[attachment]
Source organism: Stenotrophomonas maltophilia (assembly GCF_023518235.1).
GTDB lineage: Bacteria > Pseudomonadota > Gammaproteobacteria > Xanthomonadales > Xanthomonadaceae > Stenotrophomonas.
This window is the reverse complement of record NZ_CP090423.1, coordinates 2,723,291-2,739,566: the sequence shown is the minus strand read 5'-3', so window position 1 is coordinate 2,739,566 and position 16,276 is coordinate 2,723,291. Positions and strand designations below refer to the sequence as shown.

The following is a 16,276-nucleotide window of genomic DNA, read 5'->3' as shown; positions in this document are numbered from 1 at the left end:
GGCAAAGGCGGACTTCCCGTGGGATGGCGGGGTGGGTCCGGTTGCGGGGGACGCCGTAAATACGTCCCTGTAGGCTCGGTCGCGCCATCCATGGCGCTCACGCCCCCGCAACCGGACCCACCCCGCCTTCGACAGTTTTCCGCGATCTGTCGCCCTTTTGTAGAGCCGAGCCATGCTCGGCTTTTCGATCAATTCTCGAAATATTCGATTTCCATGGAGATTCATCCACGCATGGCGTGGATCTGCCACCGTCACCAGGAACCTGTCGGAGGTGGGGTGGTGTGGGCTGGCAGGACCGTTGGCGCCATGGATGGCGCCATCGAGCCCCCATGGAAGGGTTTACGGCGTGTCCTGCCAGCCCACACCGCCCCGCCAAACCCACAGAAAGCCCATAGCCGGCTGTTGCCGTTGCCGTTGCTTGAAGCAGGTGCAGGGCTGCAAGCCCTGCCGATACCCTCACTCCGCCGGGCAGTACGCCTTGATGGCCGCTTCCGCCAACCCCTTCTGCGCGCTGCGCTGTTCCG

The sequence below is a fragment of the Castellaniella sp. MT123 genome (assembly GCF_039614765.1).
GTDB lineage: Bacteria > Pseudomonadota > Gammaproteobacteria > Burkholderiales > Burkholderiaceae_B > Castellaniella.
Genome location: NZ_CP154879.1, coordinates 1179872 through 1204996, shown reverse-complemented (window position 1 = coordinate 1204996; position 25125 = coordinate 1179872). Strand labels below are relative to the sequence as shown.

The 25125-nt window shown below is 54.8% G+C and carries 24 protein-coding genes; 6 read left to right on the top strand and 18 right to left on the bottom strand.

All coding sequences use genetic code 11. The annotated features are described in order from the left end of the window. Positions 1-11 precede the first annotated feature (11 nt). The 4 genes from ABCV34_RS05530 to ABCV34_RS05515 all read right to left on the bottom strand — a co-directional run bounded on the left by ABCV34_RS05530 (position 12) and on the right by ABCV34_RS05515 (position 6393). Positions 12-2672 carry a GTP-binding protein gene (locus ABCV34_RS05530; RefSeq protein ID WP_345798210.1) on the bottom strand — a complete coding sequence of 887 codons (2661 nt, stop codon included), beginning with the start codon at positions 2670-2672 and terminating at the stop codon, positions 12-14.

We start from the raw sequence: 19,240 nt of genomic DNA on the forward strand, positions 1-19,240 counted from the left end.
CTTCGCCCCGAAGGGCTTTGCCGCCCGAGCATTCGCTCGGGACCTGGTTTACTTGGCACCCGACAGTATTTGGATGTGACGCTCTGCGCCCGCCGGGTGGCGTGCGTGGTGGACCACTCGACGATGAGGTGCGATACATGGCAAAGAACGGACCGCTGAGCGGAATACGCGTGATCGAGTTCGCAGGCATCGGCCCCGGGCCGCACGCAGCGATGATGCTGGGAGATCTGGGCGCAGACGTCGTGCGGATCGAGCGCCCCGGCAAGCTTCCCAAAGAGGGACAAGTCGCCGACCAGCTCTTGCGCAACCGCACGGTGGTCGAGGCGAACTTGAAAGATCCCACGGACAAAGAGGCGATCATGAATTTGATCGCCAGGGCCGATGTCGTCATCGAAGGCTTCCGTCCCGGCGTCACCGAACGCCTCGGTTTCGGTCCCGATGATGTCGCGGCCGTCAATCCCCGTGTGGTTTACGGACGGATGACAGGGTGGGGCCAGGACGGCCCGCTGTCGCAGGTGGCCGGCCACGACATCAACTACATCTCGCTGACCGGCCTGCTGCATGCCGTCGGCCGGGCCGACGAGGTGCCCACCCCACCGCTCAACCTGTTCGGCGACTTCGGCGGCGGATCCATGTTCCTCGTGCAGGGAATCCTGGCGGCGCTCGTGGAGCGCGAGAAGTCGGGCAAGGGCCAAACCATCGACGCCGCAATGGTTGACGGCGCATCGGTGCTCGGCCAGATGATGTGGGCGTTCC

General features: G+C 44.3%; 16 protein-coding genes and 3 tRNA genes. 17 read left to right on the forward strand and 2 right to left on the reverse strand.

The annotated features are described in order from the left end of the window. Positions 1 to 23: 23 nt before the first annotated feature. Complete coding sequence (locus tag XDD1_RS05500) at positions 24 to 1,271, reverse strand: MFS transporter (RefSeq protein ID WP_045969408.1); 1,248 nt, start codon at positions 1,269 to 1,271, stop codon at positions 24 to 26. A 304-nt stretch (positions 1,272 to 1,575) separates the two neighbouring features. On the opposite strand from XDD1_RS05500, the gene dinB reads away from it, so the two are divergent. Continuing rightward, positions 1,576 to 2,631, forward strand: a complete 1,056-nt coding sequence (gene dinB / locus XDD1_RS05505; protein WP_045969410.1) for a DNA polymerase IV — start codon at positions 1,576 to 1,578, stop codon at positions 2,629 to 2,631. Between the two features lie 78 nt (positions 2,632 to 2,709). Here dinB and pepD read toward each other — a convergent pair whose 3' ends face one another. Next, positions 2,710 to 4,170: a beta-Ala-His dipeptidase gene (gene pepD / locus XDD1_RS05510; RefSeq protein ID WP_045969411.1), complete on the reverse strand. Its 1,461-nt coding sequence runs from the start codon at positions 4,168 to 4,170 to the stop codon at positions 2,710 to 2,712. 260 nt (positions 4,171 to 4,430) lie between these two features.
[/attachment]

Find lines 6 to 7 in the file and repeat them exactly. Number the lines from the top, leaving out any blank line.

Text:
The sequence below is a fragment of the Castellaniella sp. MT123 genome (assembly GCF_039614765.1).
GTDB lineage: Bacteria > Pseudomonadota > Gammaproteobacteria > Burkholderiales > Burkholderiaceae_B > Castellaniella.